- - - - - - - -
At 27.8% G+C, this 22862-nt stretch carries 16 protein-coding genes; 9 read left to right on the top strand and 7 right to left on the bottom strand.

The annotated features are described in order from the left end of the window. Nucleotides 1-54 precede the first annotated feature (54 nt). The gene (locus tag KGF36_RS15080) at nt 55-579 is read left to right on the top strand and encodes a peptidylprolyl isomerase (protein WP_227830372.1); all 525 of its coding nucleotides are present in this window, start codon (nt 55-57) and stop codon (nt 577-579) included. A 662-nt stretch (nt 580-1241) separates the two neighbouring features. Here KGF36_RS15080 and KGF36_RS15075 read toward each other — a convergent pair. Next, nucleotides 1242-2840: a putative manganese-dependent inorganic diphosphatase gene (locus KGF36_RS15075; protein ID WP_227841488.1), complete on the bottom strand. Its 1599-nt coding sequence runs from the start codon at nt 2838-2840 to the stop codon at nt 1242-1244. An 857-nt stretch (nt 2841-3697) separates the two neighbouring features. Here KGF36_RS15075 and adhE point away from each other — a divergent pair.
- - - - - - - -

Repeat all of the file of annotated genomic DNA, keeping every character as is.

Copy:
At 27.8% G+C, this 22862-nt stretch carries 16 protein-coding genes; 9 read left to right on the top strand and 7 right to left on the bottom strand.

The annotated features are described in order from the left end of the window. Nucleotides 1-54 precede the first annotated feature (54 nt). The gene (locus tag KGF36_RS15080) at nt 55-579 is read left to right on the top strand and encodes a peptidylprolyl isomerase (protein WP_227830372.1); all 525 of its coding nucleotides are present in this window, start codon (nt 55-57) and stop codon (nt 577-579) included. A 662-nt stretch (nt 580-1241) separates the two neighbouring features. Here KGF36_RS15080 and KGF36_RS15075 read toward each other — a convergent pair. Next, nucleotides 1242-2840: a putative manganese-dependent inorganic diphosphatase gene (locus KGF36_RS15075; protein ID WP_227841488.1), complete on the bottom strand. Its 1599-nt coding sequence runs from the start codon at nt 2838-2840 to the stop codon at nt 1242-1244. An 857-nt stretch (nt 2841-3697) separates the two neighbouring features. Here KGF36_RS15075 and adhE point away from each other — a divergent pair.